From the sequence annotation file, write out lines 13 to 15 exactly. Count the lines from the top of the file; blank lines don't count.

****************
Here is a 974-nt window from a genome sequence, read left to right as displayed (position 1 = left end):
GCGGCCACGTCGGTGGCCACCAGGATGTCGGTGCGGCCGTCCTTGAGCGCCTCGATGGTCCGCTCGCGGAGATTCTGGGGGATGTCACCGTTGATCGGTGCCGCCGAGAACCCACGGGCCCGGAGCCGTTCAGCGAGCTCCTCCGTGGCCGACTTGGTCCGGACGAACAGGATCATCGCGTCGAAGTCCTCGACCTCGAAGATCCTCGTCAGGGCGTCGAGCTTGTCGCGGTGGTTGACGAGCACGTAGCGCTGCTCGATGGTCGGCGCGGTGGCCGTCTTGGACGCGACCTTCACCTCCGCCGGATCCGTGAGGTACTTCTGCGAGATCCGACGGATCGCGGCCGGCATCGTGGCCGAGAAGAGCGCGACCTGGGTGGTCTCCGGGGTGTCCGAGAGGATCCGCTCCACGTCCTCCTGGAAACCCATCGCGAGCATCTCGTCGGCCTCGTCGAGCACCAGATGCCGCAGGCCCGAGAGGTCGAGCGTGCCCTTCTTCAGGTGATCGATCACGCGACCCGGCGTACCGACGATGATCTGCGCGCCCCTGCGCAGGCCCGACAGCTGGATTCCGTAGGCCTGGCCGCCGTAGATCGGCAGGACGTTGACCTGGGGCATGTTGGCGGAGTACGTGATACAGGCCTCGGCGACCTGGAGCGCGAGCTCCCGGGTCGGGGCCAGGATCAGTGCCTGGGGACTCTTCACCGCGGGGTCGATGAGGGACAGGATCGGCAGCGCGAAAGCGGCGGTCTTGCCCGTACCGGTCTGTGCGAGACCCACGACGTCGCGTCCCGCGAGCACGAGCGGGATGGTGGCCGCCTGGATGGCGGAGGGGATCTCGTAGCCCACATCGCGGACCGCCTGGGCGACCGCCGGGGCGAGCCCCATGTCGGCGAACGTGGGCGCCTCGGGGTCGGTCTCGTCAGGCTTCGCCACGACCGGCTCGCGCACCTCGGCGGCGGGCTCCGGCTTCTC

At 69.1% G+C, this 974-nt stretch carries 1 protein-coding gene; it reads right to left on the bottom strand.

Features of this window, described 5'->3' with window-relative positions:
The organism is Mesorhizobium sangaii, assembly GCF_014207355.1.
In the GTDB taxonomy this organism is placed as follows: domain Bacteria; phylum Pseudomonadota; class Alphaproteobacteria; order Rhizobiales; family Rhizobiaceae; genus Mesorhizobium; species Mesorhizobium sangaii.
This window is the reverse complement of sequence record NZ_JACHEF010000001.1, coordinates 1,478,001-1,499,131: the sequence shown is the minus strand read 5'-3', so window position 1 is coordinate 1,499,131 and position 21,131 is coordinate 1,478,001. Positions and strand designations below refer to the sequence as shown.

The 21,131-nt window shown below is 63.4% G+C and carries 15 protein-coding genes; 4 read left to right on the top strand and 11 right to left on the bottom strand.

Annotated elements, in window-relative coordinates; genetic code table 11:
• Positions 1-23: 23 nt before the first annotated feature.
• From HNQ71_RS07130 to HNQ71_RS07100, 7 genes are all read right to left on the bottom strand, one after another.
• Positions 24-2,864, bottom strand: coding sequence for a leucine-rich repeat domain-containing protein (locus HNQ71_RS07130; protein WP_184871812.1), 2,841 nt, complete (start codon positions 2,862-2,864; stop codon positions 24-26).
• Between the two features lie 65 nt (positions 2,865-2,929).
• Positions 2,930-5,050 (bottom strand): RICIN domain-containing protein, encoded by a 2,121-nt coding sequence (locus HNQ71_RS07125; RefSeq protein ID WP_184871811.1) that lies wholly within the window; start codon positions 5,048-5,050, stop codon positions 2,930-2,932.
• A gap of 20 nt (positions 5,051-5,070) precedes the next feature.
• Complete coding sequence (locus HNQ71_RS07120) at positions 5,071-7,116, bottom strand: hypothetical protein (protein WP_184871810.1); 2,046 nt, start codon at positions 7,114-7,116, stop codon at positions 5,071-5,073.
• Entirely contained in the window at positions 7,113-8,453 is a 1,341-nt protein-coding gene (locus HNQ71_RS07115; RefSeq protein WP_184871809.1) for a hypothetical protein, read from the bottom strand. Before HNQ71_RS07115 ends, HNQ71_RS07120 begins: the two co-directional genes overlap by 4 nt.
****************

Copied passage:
• Between the two features lie 65 nt (positions 2,865-2,929).
• Positions 2,930-5,050 (bottom strand): RICIN domain-containing protein, encoded by a 2,121-nt coding sequence (locus HNQ71_RS07125; RefSeq protein ID WP_184871811.1) that lies wholly within the window; start codon positions 5,048-5,050, stop codon positions 2,930-2,932.
• A gap of 20 nt (positions 5,051-5,070) precedes the next feature.